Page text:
Scorsese on Vincent and More

On Film / The Daily — Sep 17, 2017

While we’re still reeling from the loss of Harry Dean Stanton, there are others who’ve left us this past week or so we’ll want to remember.

“Frank Vincent, whose tough-guy looks brought him steady work as a character actor in film and television for four decades, including mobster roles on The Sopranos and in [Martin Scorsese’s] Goodfellas, died on Wednesday in New Jersey,” reports Neil Genzlinger for the New York Times. “Mr. Vincent’s other credits included another film by Mr. Scorsese, Casino (1995), and Spike Lee’s Do the Right Thing (1989) and Jungle Fever (1991).”

“Frank Vincent was someone I could count on,” writes Scorsese in a statement delivered to the Hollywood Reporter. “He was a natural who was at ease in front of the camera—on a set or on a stage. He made it look easy in all respects. He was genuine.”

And from Stephen Whitty at NJ.com: “You usually had a good idea of a Frank Vincent character just from his name. Billy Batts. Joey Big Ears. Dino the Rat. Tommy the Bull. Or, when he was really starting out, simply, ‘Mafia Thug.’ But you didn't know the real Frank Vincent—a Jersey City boy who idolized Dean Martin, once had a night-club act with buddy Joe Pesci, enjoyed a good hand-rolled cigar, and even wrote a book A Guy’s Guide to Being a Man’s Man. It was well-titled.” Vincent was eighty.

Yoshio Tsuchiya, who appeared in nearly a hundred films as diverse as Akira Kurosawa’s Seven Samurai (1954), Mikio Naruse’s Hit and Run (1966), Ishirō Honda’s Destroy All Monsters (1968), Kihachi Okamoto's Kill! (1968), and Toshio Matsumoto’s Funeral Parade of Roses (1969), passed away back in February at the age of eighty-nine, reports Kyodo News.

“Peter Hall, who created the Royal Shakespeare Company at the age of 29, oversaw the National Theater’s move to the south bank of the Thames and exerted a commanding influence on theater in the English-speaking world for well over 50 years, died on [September 11],” reports Benedict Nightingale for the New York Times.

Kim Ki-duk—not the director of Spring, Summer, Fall, Winter... and Spring (2003) and nearly two dozen other films, but rather, the director born in 1934—has passed away at the age of eighty-three. “Having been behind the camera of more than sixty-five movies throughout his sixteen-year career, Kim is recognized by local cineastes for playing a major role in extending film genres in the Korean movie industry,” writes Jin Min-ji for the Korea JoongAng Daily. “Kim, a former professor at Seoul Institute of the Arts, is best known for the teen romance movie The Barefooted Young (1964), which paved the way of success of actor Shin Sung-il and actress Um Aing-ran.”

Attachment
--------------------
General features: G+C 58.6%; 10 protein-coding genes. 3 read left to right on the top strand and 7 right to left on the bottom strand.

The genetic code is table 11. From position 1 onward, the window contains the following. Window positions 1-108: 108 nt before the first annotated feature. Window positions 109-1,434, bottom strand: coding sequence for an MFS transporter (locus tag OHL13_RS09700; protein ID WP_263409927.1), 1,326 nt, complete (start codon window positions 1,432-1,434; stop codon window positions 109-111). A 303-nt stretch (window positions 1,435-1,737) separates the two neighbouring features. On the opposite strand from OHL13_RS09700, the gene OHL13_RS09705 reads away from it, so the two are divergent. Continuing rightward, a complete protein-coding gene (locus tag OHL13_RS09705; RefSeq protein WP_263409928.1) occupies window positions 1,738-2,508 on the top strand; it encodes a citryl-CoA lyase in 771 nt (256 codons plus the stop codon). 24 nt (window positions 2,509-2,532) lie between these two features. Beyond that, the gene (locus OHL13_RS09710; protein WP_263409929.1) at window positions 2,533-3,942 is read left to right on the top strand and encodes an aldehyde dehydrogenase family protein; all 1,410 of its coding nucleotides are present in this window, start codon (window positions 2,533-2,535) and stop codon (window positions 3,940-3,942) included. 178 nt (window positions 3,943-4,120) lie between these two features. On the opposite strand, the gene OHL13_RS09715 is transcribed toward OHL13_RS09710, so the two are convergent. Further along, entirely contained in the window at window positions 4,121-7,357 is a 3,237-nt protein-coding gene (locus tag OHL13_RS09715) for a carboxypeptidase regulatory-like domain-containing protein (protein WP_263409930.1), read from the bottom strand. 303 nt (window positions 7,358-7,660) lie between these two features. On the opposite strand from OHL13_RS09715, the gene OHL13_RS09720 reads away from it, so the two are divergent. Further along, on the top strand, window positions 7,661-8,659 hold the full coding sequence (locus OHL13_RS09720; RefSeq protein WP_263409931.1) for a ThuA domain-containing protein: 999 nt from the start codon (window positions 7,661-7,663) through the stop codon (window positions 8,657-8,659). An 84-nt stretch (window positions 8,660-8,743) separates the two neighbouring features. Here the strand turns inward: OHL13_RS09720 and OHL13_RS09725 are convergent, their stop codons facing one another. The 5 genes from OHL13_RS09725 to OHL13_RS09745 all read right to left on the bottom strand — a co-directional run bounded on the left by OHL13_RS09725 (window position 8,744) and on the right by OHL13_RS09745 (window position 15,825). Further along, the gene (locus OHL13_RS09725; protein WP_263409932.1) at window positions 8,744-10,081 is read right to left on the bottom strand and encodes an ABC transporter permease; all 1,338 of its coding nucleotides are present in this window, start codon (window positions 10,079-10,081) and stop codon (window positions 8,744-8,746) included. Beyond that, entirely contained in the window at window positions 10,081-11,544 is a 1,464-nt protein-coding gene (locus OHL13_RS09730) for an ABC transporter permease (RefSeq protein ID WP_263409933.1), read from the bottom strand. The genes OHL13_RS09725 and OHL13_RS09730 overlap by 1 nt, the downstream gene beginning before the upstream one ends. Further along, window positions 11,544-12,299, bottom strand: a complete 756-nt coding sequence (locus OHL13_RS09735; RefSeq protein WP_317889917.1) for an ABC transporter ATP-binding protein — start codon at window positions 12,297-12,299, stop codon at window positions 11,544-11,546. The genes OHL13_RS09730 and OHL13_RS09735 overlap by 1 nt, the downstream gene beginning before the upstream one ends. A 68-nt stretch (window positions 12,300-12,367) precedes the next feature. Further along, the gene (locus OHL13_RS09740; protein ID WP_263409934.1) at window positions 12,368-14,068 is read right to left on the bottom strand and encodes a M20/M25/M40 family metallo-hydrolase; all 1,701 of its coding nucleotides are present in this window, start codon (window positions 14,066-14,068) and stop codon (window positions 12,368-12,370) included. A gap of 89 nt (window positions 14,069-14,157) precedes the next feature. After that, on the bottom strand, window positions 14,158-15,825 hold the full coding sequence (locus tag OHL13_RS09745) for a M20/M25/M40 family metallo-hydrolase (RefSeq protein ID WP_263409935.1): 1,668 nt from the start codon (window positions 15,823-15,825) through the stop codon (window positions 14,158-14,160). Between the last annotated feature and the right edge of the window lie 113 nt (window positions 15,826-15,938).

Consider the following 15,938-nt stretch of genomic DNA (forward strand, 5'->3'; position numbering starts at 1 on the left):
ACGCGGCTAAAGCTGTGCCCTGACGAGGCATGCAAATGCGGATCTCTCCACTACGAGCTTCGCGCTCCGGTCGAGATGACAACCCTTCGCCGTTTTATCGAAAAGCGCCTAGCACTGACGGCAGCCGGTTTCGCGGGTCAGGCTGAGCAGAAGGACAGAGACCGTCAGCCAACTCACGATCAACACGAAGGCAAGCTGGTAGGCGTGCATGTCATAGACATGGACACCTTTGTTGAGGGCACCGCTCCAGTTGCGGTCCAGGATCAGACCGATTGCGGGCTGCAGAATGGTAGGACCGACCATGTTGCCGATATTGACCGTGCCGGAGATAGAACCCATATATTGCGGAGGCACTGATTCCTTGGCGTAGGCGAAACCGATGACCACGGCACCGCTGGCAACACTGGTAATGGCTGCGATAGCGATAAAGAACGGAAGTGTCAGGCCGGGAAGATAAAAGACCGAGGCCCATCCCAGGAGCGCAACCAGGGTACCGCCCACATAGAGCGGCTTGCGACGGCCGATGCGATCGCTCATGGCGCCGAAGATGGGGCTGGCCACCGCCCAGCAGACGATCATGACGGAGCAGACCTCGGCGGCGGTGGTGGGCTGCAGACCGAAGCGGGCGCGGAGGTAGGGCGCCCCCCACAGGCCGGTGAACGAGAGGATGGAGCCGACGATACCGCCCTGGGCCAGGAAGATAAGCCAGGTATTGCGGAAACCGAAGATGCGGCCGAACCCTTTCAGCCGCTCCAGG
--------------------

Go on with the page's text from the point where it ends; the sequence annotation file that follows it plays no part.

“Margot Hielscher, the German TV actress and Eurovision star, died on 20 August, aged 97,” writes Karen Liebreich for the London Review of Books. “A singer and general forces’ sweetheart during the Second World War, she was also probably the last surviving woman to have had an affair with Goebbels. . . . Her first role was as a handmaid to Mary Queen of Scots in the anti-English Das Herz der Königin (The Queen’s Heart, 1940); she went on to star in Frauen sind Keine Engel (Women are no Angels, 1943), singing the title song which became her signature tune. . . . She was still a large-eyed, striking and very well-preserved brunette when I interviewed her in the early 1990s.”

“Some of the most iconic pieces of classic monster art were found on the front covers of Famous Monsters of Filmland magazine throughout the 60s and 70s,” writes John Squires at Bloody Disgusting. “Vibrant and eye-catching, the magazine’s cover art made horror stylish, beautiful and cool. Those paintings were the work of illustrator Basil Gogos, who we’re sad to report is the latest in a long line of true horror legends who have recently left us.” Gogos was seventy-eight.

“Michael Friedman, a composer, lyricist, and integral member of New York’s theater community, has died,” reports Devin Ivie at Vulture. “The Obie-winning Friedman’s vast body of work as a composer-lyricist includes the rock musical Bloody Bloody Andrew Jackson, which had a Broadway run and long national tour, as well as the musicals Love’s Labour’s Lost, Unknown Soldier, and The Fortress of Solitude.” He was forty-one.

Hüsker Dü singer, drummer, and songwriter Grant Hart has passed away at the age of fifty-six. “Outspoken, intense, and sublimely gifted, Hart’s time in Hüsker Dü was characterized by the constant push and pull between himself and frontman Bob Mould, who he met at a record store when they were both teenagers in the late 70s,” writes William Hughes at the A.V. Club.

“J. P. Donleavy, the expatriate American author whose 1955 novel The Ginger Man shook up the literary world with its combination of sexual frankness and outrageous humor, died on Monday at a hospital near his home in Mullingar, County Westmeath, Ireland,” reports Anita Gates for the New York Times. Donleavy was ninety-one.

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